# Adjoint of the diagonal operator

I have defined the diagonal operator as the $$\sum\limits_{n=1}^\infty \langle h,e_n\rangle a_ne_n$$ when ${e_n}$ is an orthonormal basis and $a_n$ is a chosen sequence I want to show that it is a projection if and only if the sequence $a_n$ consists of just $0$'s and $1$'s.

So in essence I want to show that my operator let's call it T is self adjoint and $T^2 = T$. However I am not sure how to come up with the adjoint of this operator.

I was thinking it could be the same as the operator except you conjugated the $a_n$. But I was wondering if this is even true and how could I prove that the adjoint is even equal to that.

Anything helps! Thank you.

So your operator is defined as

$$Tx = \sum_{n=1}^{\infty} a_n\langle x, e_n\rangle e_n$$

where $(a_n)_n$ is a bounded sequence (such that $T$ is bounded).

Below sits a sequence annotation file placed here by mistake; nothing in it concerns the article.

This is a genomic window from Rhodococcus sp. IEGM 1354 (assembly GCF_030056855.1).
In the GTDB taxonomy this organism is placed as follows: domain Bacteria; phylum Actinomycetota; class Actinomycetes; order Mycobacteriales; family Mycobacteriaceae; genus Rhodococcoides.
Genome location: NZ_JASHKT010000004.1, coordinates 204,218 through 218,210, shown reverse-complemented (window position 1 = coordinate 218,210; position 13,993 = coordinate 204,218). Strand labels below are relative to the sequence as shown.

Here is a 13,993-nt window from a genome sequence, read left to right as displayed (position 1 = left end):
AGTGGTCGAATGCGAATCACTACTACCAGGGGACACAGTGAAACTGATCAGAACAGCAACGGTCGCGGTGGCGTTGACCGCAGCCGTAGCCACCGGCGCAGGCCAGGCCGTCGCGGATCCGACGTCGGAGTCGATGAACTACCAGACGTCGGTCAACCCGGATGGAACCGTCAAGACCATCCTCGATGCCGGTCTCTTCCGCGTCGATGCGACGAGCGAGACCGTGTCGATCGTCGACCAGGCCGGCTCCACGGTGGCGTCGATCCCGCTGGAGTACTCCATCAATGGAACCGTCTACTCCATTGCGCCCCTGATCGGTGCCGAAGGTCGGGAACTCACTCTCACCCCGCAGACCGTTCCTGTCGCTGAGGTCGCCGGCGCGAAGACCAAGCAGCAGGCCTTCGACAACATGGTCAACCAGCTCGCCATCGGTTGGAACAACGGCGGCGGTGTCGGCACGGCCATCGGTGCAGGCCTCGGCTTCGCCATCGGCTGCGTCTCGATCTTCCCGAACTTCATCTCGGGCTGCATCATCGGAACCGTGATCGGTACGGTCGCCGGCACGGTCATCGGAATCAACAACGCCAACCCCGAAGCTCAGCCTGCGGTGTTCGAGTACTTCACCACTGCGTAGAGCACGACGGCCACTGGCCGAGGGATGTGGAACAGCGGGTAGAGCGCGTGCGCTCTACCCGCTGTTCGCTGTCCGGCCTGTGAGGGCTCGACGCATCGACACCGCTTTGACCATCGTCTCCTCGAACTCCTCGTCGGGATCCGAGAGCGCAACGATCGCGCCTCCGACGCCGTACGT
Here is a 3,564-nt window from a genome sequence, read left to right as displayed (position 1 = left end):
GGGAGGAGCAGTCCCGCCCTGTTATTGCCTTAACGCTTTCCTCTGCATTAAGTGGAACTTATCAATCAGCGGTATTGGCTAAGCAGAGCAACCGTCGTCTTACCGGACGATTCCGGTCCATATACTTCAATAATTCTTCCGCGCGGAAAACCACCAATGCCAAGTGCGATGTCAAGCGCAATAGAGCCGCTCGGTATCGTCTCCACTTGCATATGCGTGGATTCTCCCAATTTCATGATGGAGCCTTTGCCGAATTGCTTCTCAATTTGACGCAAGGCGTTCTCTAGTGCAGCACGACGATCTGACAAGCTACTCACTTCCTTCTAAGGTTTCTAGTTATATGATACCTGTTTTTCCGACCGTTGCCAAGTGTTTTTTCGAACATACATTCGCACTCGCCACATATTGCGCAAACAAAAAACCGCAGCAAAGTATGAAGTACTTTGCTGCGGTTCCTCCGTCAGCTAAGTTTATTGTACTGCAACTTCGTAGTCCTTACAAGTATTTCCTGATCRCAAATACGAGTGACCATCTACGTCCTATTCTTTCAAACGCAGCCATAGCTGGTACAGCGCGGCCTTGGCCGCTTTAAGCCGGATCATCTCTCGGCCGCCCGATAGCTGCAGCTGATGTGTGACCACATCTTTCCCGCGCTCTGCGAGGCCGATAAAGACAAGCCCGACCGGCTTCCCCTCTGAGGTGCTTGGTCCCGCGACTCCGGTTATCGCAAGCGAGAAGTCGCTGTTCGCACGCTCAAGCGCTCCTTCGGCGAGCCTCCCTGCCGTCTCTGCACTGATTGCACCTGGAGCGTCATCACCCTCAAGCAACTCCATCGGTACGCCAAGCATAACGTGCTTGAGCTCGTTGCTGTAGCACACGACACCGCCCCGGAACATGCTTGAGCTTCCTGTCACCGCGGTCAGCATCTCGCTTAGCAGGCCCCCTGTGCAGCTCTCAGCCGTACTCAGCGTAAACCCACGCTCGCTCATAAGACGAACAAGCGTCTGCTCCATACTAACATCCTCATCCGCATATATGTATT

We have:

$$\langle Tx, y\rangle = \left\langle \sum_{n=1}^{\infty}a_n\langle x, e_n\rangle e_n, y\right\rangle = \sum_{n=1}^\infty a_n\langle x, e_n\rangle \langle e_n, y\rangle = \left\langle x, \sum_{n=1}^\infty \overline{a_n} \langle y, e_n\rangle e_n\right\rangle$$

Therefore the adjoint map is given by:

$$T^*x = \sum_{n=1}^{\infty} \overline{a_n}\langle x, e_n\rangle e_n$$

On the other hand, let's calculate $T^2$:

$$T^2x = T\left(\sum_{n=1}^{\infty} a_n\langle x, e_n\rangle e_n \right) = \sum_{m=1}^\infty a_m\underbrace{\left\langle \sum_{n=1}^{\infty} a_n\langle x, e_n\rangle e_n, e_m\right\rangle}_{=a_m\langle x, e_m\rangle} e_m = \sum_{m=1}^\infty a_m^2 \langle x, e_m\rangle e_m$$

Therefore, $T^2 = T = T^*$ if and only if $a_n^2 = a_n = \overline{a_n}, \forall n \in \mathbb{N}$ which holds if and only if $a_n \in \{0,1\}, \forall n \in \mathbb{N}$.